Books & Literature

Audiobook Review: Doctor Who: Peladon, by Big Finish

SCI-FI: Journey to Peladon, member world of the Galactic Federation and home to intrigue and adventure. With each passing generation, the toll of industrial exploitation and deadly political games is taking its toll on the planet.

A glorious return to the famed planet Peladon that spans four generations and multiple Doctors.

Fifty years ago, viewers of Doctor Who were introduced to the planet Peladon in the now classic Third Doctor adventure The Curse of Peladon. Starring Michael Troughton, the son of second Doctor Patrick Troughton, it presented the planet and its struggles as an allegory for the political climate of the UK at the time. Three years later, this allegory would be ramped up a notch with The Monster of Peladon. The planet and its problems have enamoured novel writers for decades and then Big Finish—who have set a number of adventures on this planet prior to this boxset—joined in as well.

This set, which spans four generations of Peladonian history, is an audacious undertaking by the production company. To help broaden the set’s appeal, they have brought back a number of characters from the original serials and added a couple of different Doctors into the mix

The Ordeal of Peladon by Jonathan Barnes and Robert Valentine opens the set and sees King Peladon (played once more by Troughton) nearing the end of his reign. The King is hearing about a man with great healing powers and resolves to speak to the man even if it means leaving the sanctuary of his castle. His chief advisor, Raarlan, however seems not too keen on him finding the man known as Skarn. Along the way he encounters an ageing Ice Warrior determined to carry out on inspection on behalf of the Galactic Federation.

This is a fun story with many wonderful moments and it is great to hear Michael Troughton return to his role from half a century ago. His voice has obviously aged enormously but it is amazing how well he still pulls the character off. The supporting cast are all excellent, including an almost unrecognisable performance by Nicholas Briggs as Ice Warrior Ixmari. David Sturzaker (Raarlan) and Moyo Akandé (Harfair) milk their roles superbly. There is also a surprise cameo towards the end that will surprise and delight many fans.

We move to the reign of Peladon’s daughter Thalira for The Poison of Peladon by Lizzie Hopley. Originally played by Nina Thomas on TV, Thalira is now played by Deborah Findlay and sees the welcome return of Alpha Centauri (the intersex hexapod with the giant eye). In this story River Song (played with her usual brilliance by Alex Kingston) infiltrates the court to find out what has been poisoning the queen’s daughter and uncovers a conspiracy from deep within the Federation ranks. Sadly, Centauri is not very well written (although charmingly played by Jane Goddard) and their constant giggling grates on the nerves after a while.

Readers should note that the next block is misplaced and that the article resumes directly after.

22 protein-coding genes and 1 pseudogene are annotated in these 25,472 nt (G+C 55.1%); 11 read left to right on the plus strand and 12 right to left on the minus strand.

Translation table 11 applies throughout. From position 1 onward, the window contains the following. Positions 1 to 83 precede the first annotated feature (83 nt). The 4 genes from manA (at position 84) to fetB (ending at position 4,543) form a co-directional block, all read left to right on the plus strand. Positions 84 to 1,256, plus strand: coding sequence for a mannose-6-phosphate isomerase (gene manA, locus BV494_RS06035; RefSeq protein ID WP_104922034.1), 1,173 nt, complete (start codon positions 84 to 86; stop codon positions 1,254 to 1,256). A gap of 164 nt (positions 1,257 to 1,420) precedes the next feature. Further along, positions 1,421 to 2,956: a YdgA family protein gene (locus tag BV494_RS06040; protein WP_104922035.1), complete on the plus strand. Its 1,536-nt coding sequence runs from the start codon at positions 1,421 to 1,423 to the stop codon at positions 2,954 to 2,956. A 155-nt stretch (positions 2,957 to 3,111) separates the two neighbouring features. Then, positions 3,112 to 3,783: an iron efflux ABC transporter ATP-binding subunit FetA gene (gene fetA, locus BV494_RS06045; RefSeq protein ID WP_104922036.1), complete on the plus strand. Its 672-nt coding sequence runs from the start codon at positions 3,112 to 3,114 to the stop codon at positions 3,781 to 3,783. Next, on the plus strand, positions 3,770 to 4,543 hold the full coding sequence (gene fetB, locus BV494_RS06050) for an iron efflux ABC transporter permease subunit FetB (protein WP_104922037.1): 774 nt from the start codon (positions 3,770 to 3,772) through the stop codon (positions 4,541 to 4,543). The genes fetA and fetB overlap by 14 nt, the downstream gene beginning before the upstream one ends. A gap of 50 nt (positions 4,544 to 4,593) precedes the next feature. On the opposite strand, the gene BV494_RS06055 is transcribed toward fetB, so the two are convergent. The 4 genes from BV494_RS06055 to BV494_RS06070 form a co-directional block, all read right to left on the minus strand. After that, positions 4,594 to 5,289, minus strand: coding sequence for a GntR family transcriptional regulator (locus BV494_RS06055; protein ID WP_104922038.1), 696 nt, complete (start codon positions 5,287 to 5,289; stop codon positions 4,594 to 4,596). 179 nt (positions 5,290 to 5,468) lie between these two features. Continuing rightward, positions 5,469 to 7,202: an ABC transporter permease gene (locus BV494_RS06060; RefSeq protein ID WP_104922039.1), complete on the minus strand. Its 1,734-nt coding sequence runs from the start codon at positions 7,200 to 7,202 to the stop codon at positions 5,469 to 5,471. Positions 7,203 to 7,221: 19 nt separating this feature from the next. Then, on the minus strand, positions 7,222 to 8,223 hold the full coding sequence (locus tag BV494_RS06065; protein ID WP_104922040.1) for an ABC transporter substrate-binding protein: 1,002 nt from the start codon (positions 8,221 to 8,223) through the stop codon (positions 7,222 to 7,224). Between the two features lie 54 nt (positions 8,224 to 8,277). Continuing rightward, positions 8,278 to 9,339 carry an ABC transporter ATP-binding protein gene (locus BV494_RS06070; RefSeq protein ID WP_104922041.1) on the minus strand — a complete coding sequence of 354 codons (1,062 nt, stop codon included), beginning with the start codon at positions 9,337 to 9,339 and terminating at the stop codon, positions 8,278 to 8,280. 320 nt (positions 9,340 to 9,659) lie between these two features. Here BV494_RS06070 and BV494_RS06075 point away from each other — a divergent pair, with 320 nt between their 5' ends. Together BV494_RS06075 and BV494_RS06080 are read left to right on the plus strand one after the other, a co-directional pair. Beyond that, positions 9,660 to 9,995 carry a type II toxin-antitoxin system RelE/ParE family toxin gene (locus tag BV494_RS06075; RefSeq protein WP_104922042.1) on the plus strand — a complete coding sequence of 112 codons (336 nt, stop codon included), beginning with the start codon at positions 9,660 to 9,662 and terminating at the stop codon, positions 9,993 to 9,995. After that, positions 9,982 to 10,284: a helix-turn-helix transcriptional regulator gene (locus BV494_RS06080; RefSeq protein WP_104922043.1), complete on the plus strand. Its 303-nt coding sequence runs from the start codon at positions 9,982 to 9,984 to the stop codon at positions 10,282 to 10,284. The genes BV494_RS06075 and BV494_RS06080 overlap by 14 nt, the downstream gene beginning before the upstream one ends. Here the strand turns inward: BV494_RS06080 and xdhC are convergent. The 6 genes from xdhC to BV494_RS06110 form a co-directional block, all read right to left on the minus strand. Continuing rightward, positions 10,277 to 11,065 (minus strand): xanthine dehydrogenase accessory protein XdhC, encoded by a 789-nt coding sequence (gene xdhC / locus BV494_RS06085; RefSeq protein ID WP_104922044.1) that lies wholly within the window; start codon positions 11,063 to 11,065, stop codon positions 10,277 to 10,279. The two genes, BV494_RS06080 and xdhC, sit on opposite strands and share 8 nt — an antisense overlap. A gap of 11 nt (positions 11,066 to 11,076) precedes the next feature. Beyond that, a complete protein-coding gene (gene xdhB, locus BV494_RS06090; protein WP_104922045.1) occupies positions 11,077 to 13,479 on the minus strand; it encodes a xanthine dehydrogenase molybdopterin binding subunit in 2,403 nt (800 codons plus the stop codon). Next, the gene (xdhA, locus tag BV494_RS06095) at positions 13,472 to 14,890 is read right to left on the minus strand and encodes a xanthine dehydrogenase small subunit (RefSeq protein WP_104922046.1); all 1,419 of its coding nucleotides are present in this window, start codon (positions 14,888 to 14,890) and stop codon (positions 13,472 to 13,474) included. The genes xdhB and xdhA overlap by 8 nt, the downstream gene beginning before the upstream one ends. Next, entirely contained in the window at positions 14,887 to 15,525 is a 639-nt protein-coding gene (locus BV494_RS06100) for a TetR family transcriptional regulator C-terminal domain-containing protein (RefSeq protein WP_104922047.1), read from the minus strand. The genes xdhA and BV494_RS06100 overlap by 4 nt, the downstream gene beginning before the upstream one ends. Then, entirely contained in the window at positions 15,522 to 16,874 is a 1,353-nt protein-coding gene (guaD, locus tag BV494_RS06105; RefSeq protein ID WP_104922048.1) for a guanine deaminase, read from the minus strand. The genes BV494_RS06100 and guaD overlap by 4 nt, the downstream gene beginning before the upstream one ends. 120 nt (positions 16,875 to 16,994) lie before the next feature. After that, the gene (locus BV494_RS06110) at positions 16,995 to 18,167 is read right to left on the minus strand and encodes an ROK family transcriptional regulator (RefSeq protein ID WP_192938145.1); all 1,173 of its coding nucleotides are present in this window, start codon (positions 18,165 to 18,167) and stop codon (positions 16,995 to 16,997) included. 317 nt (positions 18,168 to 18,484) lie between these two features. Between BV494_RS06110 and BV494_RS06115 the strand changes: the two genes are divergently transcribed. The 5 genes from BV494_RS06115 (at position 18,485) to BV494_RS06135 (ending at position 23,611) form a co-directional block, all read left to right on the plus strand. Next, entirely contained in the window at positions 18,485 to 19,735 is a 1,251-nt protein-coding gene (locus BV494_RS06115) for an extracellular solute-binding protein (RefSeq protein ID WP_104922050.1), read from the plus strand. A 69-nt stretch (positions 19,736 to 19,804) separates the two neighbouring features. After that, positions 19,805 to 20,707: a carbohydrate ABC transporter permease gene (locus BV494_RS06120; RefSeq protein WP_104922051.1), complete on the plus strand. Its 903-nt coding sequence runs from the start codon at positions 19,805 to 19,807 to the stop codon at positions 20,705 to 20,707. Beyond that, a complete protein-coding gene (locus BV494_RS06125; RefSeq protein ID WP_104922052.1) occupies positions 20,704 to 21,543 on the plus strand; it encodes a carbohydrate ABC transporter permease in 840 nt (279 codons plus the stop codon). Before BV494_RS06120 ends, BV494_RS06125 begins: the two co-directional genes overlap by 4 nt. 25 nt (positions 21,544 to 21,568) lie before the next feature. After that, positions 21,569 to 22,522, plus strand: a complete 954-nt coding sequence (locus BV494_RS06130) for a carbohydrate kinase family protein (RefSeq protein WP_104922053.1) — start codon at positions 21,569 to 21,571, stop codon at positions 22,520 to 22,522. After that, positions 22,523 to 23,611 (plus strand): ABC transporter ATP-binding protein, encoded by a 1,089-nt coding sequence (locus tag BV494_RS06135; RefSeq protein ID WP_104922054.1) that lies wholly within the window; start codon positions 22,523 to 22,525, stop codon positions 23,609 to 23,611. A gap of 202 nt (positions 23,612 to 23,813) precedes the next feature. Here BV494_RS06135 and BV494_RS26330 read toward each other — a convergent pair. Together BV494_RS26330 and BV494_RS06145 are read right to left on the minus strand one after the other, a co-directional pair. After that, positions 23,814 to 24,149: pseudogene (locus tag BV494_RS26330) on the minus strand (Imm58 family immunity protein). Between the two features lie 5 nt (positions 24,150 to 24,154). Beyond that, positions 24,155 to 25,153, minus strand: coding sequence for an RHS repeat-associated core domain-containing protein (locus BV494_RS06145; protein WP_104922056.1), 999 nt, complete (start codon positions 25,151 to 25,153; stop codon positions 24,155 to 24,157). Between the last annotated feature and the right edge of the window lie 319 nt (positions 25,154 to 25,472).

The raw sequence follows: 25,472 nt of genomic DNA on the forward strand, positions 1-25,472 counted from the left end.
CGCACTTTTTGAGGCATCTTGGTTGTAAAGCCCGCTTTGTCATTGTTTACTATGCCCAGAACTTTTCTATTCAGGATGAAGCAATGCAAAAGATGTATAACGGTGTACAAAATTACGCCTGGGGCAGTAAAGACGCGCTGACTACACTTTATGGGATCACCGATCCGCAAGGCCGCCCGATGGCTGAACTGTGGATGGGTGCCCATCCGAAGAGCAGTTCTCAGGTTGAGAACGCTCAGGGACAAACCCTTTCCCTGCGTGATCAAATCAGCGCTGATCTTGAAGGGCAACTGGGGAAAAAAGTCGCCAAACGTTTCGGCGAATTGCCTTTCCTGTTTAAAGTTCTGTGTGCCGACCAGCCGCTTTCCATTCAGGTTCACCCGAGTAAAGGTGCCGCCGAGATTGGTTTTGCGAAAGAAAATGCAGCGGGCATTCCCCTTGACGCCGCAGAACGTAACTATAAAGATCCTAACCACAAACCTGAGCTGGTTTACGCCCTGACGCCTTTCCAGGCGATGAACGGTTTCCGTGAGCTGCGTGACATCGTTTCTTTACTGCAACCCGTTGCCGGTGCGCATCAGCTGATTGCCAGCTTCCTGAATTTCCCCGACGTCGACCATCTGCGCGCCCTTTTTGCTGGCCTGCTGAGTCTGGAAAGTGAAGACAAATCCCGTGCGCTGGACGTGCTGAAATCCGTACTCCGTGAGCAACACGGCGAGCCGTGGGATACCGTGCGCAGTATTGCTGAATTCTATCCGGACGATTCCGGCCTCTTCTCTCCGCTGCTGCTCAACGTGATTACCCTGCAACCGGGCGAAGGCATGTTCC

Sixth Doctor Colin Baker and companion Mel (Bonnie Langford) roll up for episode three, The Death of Peladon by Mark Wright, to help prevent an environmental catastrophe on the planet which is now under the reign of Queen Menaris (daughter of Thalira). Goddard reprises her role as Centauri and does a stellar job here with the now aged alien. Sara Powell brings some worthy nobility to her role as the Queen while Baker and Langford both enjoy the meaty material they are given. There is even a cheeky nod to audio companion Erimem who departed the TARDIS in an earlier audio adventure.

Finally Eighth Doctor, Paul McGann, helps the planet become a better and stronger place by helping dressmaker Arlo Decanter uncover the major players who are trying to undermine the planet and stop it from reaching its full potential in The Truth of Peladon by Tim Foley. Meera Syal is a wonderful foil to the laid-back presence of McGann’s Doctor throughout and the remaining cast of Jason Watkins (Chancellor Barok) and Nicholas Briggs (Ssilas) help make this four-hander work as a quiet coda to the previous outings.

Controlling things from the director’s chair is Barnaby Kay (normally in front of the microphone but now showing his versatility behind it). He does a wonderful job of the various locations and casts while Howard Carter’s sound and music design is up to his incredibly high standards. There are also bonus interviews with cast, crew and writers to help round out the set.

This may not be Big Finish’s greatest set ever but it is still enjoyable for the most part and will provide some welcome nostalgia for fans of the Third Doctor era.

Reviewed by Rodney Hrvatin
Twitter: @Wagnerfan74

This review is the opinion of the reviewer and not Glam Adelaide.

Distributed by: Big Finish Productions
Released: January 2022
Approx RRP: $48 CD, $20 Digital Download

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